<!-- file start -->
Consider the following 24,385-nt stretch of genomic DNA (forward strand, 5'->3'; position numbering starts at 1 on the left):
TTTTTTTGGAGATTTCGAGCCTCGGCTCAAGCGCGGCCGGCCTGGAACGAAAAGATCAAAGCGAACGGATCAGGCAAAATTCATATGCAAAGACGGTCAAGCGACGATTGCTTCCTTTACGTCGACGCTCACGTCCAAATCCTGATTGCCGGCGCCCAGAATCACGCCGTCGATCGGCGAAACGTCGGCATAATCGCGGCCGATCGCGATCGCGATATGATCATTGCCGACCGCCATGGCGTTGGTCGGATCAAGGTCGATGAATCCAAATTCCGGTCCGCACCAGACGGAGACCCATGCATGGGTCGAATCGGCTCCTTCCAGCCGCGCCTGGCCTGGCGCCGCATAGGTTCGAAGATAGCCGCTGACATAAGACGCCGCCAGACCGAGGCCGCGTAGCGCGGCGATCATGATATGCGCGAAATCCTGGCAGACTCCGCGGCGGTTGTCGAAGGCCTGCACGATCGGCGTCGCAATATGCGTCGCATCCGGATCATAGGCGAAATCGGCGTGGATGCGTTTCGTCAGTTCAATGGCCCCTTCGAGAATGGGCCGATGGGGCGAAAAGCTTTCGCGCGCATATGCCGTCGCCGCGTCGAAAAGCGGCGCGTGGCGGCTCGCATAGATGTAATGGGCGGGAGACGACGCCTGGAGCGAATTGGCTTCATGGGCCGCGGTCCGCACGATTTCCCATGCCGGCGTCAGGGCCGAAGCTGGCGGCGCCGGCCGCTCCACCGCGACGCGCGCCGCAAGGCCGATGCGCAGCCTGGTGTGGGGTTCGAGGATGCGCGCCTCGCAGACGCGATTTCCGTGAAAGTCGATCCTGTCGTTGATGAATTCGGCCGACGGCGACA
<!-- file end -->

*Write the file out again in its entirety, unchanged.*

Consider the following 24,385-nt stretch of genomic DNA (forward strand, 5'->3'; position numbering starts at 1 on the left):
TTTTTTTGGAGATTTCGAGCCTCGGCTCAAGCGCGGCCGGCCTGGAACGAAAAGATCAAAGCGAACGGATCAGGCAAAATTCATATGCAAAGACGGTCAAGCGACGATTGCTTCCTTTACGTCGACGCTCACGTCCAAATCCTGATTGCCGGCGCCCAGAATCACGCCGTCGATCGGCGAAACGTCGGCATAATCGCGGCCGATCGCGATCGCGATATGATCATTGCCGACCGCCATGGCGTTGGTCGGATCAAGGTCGATGAATCCAAATTCCGGTCCGCACCAGACGGAGACCCATGCATGGGTCGAATCGGCTCCTTCCAGCCGCGCCTGGCCTGGCGCCGCATAGGTTCGAAGATAGCCGCTGACATAAGACGCCGCCAGACCGAGGCCGCGTAGCGCGGCGATCATGATATGCGCGAAATCCTGGCAGACTCCGCGGCGGTTGTCGAAGGCCTGCACGATCGGCGTCGCAATATGCGTCGCATCCGGATCATAGGCGAAATCGGCGTGGATGCGTTTCGTCAGTTCAATGGCCCCTTCGAGAATGGGCCGATGGGGCGAAAAGCTTTCGCGCGCATATGCCGTCGCCGCGTCGAAAAGCGGCGCGTGGCGGCTCGCATAGATGTAATGGGCGGGAGACGACGCCTGGAGCGAATTGGCTTCATGGGCCGCGGTCCGCACGATTTCCCATGCCGGCGTCAGGGCCGAAGCTGGCGGCGCCGGCCGCTCCACCGCGACGCGCGCCGCAAGGCCGATGCGCAGCCTGGTGTGGGGTTCGAGGATGCGCGCCTCGCAGACGCGATTTCCGTGAAAGTCGATCCTGTCGTTGATGAATTCGGCCGACGGCGACA